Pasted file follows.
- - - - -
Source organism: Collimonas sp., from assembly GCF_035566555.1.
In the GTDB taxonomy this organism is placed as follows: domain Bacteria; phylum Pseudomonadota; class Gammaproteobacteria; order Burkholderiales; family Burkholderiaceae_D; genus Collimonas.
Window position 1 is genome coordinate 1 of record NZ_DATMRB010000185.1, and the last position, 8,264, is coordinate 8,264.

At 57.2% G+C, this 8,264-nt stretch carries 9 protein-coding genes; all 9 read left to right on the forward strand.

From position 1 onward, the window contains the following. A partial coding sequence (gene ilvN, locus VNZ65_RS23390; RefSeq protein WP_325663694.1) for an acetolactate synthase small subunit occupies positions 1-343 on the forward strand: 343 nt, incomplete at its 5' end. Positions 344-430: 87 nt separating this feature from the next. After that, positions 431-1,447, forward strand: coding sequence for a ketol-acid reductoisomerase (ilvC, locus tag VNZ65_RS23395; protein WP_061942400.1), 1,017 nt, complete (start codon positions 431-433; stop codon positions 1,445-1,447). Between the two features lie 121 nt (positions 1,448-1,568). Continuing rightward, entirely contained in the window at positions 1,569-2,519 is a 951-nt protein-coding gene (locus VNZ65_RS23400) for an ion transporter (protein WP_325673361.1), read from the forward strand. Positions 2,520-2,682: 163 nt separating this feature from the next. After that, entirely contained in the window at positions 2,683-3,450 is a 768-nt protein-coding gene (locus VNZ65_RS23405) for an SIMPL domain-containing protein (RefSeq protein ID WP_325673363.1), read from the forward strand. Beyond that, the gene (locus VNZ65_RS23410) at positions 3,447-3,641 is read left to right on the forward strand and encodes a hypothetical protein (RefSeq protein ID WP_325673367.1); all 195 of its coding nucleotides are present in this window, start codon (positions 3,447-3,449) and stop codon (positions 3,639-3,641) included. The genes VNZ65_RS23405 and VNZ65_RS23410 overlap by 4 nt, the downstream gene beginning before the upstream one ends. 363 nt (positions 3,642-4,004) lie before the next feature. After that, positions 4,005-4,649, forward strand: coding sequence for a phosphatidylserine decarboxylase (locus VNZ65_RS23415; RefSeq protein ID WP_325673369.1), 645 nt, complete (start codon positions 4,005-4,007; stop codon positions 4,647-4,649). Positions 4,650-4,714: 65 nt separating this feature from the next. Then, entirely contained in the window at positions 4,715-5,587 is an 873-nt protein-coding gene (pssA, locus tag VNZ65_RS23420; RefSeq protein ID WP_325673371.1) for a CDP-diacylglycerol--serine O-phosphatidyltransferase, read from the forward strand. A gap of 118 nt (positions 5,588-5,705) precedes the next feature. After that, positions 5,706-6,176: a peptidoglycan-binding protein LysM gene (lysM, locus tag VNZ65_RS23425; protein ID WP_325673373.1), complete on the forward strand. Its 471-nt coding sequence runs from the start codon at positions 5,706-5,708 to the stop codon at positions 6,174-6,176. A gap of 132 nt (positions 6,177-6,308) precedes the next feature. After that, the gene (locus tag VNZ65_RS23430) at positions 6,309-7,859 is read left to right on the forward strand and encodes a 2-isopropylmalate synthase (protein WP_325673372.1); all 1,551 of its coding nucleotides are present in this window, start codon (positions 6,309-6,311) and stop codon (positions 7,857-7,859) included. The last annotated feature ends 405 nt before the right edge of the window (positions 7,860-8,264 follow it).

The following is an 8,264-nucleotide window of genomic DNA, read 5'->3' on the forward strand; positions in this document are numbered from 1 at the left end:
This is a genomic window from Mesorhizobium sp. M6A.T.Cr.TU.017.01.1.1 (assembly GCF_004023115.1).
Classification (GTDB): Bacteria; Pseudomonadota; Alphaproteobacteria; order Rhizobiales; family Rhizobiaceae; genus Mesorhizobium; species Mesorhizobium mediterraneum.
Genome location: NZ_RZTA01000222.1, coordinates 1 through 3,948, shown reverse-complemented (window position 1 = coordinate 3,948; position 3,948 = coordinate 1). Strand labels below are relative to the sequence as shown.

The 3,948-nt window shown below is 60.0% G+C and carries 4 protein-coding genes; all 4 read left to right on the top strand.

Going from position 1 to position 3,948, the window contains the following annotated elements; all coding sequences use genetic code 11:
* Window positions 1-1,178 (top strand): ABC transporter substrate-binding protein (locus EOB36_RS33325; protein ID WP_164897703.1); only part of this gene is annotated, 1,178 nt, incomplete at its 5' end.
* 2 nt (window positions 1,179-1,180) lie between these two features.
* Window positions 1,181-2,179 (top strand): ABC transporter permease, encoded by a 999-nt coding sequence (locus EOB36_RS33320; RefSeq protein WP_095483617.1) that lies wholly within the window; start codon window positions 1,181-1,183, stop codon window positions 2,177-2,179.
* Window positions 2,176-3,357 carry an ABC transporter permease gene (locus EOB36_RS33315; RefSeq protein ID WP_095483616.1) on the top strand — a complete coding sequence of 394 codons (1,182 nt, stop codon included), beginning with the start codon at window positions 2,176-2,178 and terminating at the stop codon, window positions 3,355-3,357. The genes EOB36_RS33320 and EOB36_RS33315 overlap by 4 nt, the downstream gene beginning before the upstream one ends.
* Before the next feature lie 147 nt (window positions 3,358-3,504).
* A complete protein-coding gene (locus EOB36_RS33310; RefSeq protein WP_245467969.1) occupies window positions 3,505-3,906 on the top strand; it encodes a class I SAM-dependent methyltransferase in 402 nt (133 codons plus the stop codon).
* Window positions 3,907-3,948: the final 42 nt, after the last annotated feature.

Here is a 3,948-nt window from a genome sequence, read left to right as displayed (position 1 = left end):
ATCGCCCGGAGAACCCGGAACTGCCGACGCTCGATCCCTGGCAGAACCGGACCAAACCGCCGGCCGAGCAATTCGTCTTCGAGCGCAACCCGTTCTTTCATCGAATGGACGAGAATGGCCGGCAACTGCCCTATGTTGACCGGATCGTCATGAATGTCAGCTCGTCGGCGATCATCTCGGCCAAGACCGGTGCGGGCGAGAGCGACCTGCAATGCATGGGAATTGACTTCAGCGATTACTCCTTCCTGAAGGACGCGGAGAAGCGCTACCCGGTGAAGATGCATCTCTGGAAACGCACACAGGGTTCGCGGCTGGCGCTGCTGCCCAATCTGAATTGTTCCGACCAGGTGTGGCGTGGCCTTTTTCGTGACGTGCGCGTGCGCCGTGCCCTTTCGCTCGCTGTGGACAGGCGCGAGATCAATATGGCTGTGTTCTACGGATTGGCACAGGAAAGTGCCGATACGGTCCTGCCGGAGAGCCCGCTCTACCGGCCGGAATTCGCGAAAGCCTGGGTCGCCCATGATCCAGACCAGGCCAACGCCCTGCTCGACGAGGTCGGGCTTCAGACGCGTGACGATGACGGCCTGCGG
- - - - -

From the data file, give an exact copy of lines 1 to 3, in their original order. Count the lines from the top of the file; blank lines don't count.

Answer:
Source organism: Collimonas sp., from assembly GCF_035566555.1.
In the GTDB taxonomy this organism is placed as follows: domain Bacteria; phylum Pseudomonadota; class Gammaproteobacteria; order Burkholderiales; family Burkholderiaceae_D; genus Collimonas.
Window position 1 is genome coordinate 1 of record NZ_DATMRB010000185.1, and the last position, 8,264, is coordinate 8,264.